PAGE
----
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China’s early childhood education market is set to reach 200 billion yuan this year, according to China Online Education Institute. Photo: Xinhua

China’s RYB Education rises on New York Stock Exchange debut

The mainland’s early childhood education sector is expected to hit US$30bn this year, as parents are willing to spend to give their children a head start, say analysts


Shares of China’s RYB Education Institution – the first Chinese early childhood education provider to list in the US – rose 40 per cent to US$25.9 on their debut trading on the New York Stock Exchange on Wednesday from its initial offering price of US$18.50.

The company has aimed to raise US$144.3 million in its offer of 7.8 million American depositary shares (ADS). It said the proceeds raised would be used to further expand its footprint in China’s education industry.

“We are going to focus on the domestic preschool market at the moment with no expansion plans overseas yet,” Yanlai Shi, co-founder and CEO of RYB Education, told the Post in a phone interview immediately after she rang the opening bell on the NYSE.

“We have partly sacrificed our profit margin for the sake of quicker expansion during previous years,” she said. “Now that phase has ended and our investors can expect better returns.”

Though it is one of the largest providers to focus on early childhood education in China, RYB only accounted for less than 0.5 per cent of the market by revenue in 2016 due to the low concentration of large-scale providers.

It currently has over 1,000 self-operated and franchised kindergartens, as well as play-and-learn centres in 250 Chinese cities. The number is a small fraction of the more than 150,000 private kindergartens across the mainland, according to China’s Education Bureau.


But the company’s growth has been rapid, as many of the mainland’s “tiger mums” and “tiger dads” are willing to invest big time in their children's education.

Other Chinese education counters trading on the New York Stock Exchange such as New Oriental Education and TAL are trading at 47.3 times and 129.8 times respectively.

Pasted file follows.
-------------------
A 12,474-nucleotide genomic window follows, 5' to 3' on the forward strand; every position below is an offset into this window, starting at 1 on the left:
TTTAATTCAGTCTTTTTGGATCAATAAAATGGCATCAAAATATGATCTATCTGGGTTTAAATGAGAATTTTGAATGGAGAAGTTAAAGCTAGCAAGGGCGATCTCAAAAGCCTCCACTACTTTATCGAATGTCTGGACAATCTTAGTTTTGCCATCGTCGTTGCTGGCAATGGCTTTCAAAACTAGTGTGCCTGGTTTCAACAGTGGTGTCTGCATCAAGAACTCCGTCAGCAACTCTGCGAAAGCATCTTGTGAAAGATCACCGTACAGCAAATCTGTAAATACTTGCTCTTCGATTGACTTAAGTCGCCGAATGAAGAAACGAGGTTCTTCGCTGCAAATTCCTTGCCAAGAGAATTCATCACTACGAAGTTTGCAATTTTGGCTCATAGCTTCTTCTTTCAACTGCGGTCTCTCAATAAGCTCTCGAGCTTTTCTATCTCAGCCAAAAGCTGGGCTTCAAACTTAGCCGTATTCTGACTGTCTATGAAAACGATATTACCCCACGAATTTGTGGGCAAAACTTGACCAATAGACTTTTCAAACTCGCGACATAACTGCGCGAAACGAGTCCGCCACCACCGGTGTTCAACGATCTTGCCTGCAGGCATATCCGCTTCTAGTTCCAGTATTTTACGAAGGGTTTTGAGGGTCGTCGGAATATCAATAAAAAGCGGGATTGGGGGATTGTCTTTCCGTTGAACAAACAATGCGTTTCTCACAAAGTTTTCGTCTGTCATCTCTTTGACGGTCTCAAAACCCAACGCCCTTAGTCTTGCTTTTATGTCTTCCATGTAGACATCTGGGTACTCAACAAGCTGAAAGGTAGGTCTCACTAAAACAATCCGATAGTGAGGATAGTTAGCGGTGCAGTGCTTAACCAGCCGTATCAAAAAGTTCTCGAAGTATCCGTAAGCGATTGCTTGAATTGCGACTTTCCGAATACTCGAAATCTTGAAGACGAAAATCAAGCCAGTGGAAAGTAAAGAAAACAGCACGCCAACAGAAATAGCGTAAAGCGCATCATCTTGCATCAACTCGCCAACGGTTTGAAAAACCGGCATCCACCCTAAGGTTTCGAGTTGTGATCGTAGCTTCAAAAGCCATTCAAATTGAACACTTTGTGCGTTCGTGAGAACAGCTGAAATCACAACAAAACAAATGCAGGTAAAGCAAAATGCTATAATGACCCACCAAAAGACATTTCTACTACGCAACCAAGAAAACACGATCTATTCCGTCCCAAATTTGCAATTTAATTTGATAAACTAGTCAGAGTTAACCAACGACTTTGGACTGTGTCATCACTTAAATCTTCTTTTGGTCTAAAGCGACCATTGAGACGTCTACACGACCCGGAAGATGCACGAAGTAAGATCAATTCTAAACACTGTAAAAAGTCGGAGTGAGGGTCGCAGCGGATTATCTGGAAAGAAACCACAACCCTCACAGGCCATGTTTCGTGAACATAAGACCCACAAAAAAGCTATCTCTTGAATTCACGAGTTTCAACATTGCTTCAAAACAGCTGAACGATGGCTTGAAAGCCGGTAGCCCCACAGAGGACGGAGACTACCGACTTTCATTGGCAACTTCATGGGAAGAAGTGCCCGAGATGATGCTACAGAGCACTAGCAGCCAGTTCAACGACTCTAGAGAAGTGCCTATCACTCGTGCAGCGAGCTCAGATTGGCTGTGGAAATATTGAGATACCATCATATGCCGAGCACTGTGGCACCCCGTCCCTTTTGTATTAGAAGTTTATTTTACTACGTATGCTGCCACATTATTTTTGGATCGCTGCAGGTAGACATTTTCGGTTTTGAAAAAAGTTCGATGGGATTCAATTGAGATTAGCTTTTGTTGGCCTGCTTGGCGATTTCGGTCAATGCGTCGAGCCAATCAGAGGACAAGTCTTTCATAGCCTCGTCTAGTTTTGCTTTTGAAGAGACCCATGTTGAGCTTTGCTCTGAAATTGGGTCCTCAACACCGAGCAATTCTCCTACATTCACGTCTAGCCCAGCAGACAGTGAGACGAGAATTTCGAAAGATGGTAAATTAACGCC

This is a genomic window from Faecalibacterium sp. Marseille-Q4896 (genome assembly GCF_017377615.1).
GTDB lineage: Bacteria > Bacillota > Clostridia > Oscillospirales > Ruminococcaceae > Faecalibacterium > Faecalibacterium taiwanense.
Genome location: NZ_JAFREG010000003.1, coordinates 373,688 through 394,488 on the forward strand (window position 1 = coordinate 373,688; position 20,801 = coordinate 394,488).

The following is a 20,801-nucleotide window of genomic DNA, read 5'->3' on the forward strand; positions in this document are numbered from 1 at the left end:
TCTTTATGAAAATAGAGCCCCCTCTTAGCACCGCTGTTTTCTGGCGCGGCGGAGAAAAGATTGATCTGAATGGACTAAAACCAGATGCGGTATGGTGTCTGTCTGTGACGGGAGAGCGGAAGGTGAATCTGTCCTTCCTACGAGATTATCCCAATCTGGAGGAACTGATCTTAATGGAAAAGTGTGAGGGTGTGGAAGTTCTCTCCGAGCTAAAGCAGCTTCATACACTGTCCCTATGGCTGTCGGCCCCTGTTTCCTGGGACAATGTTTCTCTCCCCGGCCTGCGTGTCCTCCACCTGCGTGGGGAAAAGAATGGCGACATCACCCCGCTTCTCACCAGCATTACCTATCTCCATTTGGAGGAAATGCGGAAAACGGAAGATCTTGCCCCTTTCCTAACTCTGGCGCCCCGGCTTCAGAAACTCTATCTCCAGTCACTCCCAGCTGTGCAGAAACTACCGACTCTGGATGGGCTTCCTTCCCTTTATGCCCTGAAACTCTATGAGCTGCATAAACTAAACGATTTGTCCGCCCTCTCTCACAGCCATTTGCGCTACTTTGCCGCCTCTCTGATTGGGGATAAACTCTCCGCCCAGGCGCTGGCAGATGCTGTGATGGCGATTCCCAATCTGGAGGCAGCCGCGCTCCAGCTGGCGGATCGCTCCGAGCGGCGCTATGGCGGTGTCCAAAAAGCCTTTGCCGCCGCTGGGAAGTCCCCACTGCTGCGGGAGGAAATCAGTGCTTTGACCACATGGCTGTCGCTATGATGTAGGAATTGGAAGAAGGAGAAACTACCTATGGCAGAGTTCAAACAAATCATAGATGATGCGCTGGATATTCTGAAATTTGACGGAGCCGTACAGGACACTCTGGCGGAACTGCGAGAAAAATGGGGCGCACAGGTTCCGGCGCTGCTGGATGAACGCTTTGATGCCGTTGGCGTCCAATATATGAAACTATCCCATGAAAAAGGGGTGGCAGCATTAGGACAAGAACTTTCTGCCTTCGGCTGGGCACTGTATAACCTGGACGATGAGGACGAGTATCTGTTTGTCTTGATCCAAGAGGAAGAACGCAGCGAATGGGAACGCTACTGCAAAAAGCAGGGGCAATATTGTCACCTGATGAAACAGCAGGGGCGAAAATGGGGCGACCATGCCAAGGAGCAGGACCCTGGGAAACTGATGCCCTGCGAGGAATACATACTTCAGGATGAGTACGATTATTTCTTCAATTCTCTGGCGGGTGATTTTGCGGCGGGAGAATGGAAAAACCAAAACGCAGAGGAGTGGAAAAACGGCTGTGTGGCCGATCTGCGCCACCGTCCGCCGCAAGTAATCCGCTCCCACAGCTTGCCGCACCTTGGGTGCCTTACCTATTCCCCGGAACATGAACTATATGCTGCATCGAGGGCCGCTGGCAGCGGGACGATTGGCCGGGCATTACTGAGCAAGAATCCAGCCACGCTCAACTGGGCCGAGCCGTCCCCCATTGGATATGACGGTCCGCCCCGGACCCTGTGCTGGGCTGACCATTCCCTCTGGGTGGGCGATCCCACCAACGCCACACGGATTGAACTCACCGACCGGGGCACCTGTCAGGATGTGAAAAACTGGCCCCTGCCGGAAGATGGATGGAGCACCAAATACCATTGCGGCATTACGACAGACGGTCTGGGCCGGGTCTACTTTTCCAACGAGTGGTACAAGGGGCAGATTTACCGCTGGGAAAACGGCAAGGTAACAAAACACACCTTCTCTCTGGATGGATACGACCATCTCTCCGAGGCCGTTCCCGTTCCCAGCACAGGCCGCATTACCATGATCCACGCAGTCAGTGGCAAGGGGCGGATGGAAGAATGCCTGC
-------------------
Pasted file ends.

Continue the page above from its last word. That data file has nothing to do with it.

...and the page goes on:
“I think a child’s education would be a major expenditure for my family,” said Sandra Yang, a 31-year-old new mother in Shanghai with a six month old daughter.

“I would consider more of the reputation of a kindergarten when choosing one for my kid, and also to experience the service myself.” she said.

I think a child’s education would be a major expenditure for my family
Sarah Yang, mother

China’s early childhood education market is set to reach 200 billion yuan (US$30.11 billion) in 2017, according to China Online Education Institute.


Beijing has pledged in 2010 to increase its expenditure on child education, spending nearly 3.9 trillion yuan (US$565.6 billion) on education in 2016, an increase of 7.57 per cent from 2015, according to the Ministry of Education.

Preferential tax policies and land supply have also been offered to kindergarten operators.


China’s “two-child” policy would also be a boon to the sector, as 18.5 million new babies were born in 2016 alone, with the population of children aged 0 to six now at 100.5 million this year, according to government statistics.

“Now is a very good time for RYB to get into the market, as it would then have the capital to grab more market share quickly,” said Mariana Kou, head of China education research at CLSA.

Kou said she expected consolidation in the sector, with more bigger players going public and having the ability to gobble up smaller rivals.


“The severe anxiety of the Chinese middle class, who are always worried that their children would lag behind others, is also a major factor that has been driving the growth,” said Yang, the 31-year-old mother.

Credit Suisse, Morgan Stanley, CICC and BNP Paribas are the bookrunners for the offering.

This article appeared in the South China Morning Post print edition as: No child’s play as RYB soars on debut